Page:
Why can't they make DVDs as big as flash drives?

I’m working on freeing up space on my computer, once again, and I was stuck wondering why are DVDs so small? Apparently you can get writeable ones that are as large as 9 gigs, but you can get flash drives larger than that for 30 bucks!

Why are DVDs so limited? What’s a better way to back things up, aside from buying another hard drive?

Probably has to do with the fact that the DVD standard is fixed - the bits are encoded at a particular agreed-upon size since you need every player to be able to read every DVD and the two aren’t going to be manufactured by the same company. The laser uses a particular frequency, the disc is rotated at a particular speed, etc. and the DVD has to be encoded so that it matches what the player is expecting.

There’s no technical limitation, obviously (Blu Ray being a simple example) - you can make optical media of that size with much larger capacity, you just need a different player to read them back (shorter wavelength light and so on).

OTOH, flash drives just have to meet certain standards for how they communicate over USB; as storage density goes up you can cram more in there and as long as it “talks” USB then the OS will recognize it no problem.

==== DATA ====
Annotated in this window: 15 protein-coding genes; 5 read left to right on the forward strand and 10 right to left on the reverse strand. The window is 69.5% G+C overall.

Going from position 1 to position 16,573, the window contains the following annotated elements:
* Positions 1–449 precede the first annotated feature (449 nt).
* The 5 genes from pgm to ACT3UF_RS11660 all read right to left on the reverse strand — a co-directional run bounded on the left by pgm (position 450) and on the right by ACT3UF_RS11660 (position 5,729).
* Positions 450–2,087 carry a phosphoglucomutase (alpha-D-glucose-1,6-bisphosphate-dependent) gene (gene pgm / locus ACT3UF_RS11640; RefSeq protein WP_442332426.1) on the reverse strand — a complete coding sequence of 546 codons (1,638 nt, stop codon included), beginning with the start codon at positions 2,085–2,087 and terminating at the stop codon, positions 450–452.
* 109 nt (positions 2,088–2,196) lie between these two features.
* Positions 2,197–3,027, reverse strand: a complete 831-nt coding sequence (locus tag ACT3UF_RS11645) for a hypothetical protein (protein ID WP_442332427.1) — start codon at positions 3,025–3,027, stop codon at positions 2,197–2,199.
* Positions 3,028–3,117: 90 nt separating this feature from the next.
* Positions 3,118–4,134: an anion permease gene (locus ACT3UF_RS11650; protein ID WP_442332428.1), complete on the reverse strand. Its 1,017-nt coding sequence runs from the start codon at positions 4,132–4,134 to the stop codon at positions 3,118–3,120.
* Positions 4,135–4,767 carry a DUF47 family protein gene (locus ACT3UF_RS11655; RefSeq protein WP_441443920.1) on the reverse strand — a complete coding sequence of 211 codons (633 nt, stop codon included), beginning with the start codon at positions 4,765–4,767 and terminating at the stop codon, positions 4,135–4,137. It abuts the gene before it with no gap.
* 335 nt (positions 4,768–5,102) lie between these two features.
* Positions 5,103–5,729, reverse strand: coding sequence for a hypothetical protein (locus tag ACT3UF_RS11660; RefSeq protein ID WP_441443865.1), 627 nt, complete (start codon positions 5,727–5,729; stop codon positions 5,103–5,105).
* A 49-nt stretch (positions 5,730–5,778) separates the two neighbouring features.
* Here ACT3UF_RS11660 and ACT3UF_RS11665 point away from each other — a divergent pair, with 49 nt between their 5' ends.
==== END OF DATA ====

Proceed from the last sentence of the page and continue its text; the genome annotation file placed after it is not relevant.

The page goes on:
Well, what’s wrong with using an external hard drive as backup (Or even a flash drive)? You can get 1TB for pretty cheap nowadays. DVD’s are far more likely to get damaged anyway.

The only other alternative I can think of is backing up online. It’s the first link in google but I mean something like this. Someone else might know of a better online option.

IMHO, online backup services (like Backblaze, Mozy or JungleDisk) or external hard drives are the way to go these days. Preferably a combination of both. Don’t waste time with DVDs, CDs, tape drives, etc. If you don’t have a ridiculous amount of data, the online services can probably fill your needs (I have well over 1TB of data, and am generating more at a rapid pace, so the speed of uploading becomes an issue).